Beautiful soup so rich and green,
Waiting in a hot tureen!
Who for such dainties would not stoop?
Soup of the evening, beautiful soup ? ."
No doubt about it, when cold weather takes its turn, I turn to the refrigerator in search of soup-makings, humming that tune that's so lovingly sung by the mock turtle in Lewis Carroll's Alice In Wonderland.
And as I now gaze out my window at the bleak, gray horizon during these damp and gloomy January days, I have the welcome reassurance that all will be well once I sit down to that bowl of soothing, steaming soup. But first to the refrigerator.
The soup I have in mind is, in fact, referred to by some as "refrigerator soup," or to be even more precise, "clean-out-the-refrigerator soup." It's a great way to get rid of various odds and ends, as well as those small amounts of leftovers that have been languishing since who knows when. Even so, I usually like to make a trip to the meat market for something decidedly substantial to use as a base. Most often it's some beef shank or a large knuckle bone with a little meat left on it. If the bones are too well trimmed I add a small piece of beef chuck to the pot as well.
Last week I found beef back ribs at Ultra Foods in Forest Park at the incredibly low price of 48 cents per pound and they made one of the best soups I ever had. Occasionally I use beef neck bones, which are also economical. Beef short ribs and oxtails are great, but at today's prices they're downright extravagant.
Incidentally, precision in knife skills and many of the steps usually called for in soup-making are absent in this application and the anal-retentive chef would undoubtedly be appalled. But it's great fun, and the final result speaks for itself.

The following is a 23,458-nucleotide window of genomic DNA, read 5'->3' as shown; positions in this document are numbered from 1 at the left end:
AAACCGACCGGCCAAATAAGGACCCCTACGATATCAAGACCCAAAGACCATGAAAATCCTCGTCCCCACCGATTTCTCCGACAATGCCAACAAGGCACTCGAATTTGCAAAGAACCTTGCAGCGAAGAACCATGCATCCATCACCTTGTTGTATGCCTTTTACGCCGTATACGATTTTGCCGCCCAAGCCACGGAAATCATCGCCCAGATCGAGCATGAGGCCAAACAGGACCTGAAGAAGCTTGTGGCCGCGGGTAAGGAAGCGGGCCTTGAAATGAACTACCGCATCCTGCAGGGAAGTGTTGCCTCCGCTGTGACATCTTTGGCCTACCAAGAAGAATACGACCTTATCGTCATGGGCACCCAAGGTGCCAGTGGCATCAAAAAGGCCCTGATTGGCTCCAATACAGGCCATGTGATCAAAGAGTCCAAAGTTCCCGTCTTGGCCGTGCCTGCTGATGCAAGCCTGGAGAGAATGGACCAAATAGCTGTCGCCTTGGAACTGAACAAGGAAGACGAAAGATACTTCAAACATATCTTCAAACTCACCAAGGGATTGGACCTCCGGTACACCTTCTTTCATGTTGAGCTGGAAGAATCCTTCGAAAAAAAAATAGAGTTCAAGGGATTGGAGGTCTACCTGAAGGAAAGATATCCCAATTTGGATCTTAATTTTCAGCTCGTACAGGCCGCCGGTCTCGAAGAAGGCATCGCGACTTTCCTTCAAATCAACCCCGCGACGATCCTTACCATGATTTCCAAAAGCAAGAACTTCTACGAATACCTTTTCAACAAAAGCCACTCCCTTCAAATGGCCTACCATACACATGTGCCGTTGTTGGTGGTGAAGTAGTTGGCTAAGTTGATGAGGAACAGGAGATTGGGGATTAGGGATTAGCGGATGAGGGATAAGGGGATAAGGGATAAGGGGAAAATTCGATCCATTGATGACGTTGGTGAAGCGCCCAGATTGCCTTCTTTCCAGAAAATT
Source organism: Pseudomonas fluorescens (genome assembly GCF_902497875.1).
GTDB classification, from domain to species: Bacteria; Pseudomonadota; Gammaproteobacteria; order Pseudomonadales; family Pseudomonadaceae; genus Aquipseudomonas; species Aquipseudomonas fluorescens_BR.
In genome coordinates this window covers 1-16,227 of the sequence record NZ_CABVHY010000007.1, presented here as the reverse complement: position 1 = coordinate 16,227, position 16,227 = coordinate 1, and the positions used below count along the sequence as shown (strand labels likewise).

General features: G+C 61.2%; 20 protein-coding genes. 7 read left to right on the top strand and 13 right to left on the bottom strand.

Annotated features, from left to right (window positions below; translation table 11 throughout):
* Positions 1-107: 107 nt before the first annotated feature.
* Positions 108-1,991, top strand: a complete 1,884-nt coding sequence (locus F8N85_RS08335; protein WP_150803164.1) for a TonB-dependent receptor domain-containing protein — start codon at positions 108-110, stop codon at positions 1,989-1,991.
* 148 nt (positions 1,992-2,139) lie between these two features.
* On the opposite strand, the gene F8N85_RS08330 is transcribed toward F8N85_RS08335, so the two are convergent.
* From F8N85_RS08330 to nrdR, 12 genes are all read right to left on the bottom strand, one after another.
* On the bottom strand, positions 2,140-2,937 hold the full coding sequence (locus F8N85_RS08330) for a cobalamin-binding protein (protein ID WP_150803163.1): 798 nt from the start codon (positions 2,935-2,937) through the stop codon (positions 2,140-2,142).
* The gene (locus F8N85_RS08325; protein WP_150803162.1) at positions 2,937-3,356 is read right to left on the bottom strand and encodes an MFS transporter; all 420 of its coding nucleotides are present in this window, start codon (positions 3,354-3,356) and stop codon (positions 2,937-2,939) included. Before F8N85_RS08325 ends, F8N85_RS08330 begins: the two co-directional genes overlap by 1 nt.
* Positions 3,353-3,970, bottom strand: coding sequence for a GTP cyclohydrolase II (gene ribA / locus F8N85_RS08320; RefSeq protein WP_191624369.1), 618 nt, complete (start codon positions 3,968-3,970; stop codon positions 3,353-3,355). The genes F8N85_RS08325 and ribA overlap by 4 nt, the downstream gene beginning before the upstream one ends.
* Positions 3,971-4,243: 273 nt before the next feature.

3 to 4 pounds beef back ribs (first choice),beef shank, or knuckle bone (with meat)
10 cups cold water (enough to cover the bones by 2 inches)
1 tablespoon salt
¾ cup green or yellow split peas, rinsed
¾ cup pearl barley, rinsed
2 medium onions, peeled and quartered
2 (or so) carrots, peeled and cut in 1½ to 2-inch chunks
2 or 3 celery stalks, washed and cut in 1½ inch slices
1 or 2 parsnips, peeled and cut in thick slices (optional)
1 or 2 turnips, peeled and quartered (optional)
1 or 2 potatoes, peeled or not (optional)
As desired, odds & ends from the refrigerator, such as cabbage or other vegetables; peas or other cooked beans; whatever
1 bay leaf
½ teaspoon dry leaf thyme
1teaspoon dry leaf marjoram
salt & pepper, to taste
Rinse the bones under cold water and place in a large soup pot.
Add the water and salt.
Bring to a boil and skim off the scum that rises to the top.
Lower the heat and add the split peas and barley.
Simmer for ½ hour.
Add all of the other ingredients and simmer until the meat is tender (about an hour).
Adjust seasoning to taste.
Serve steaming hot with slices of rye bread and butter.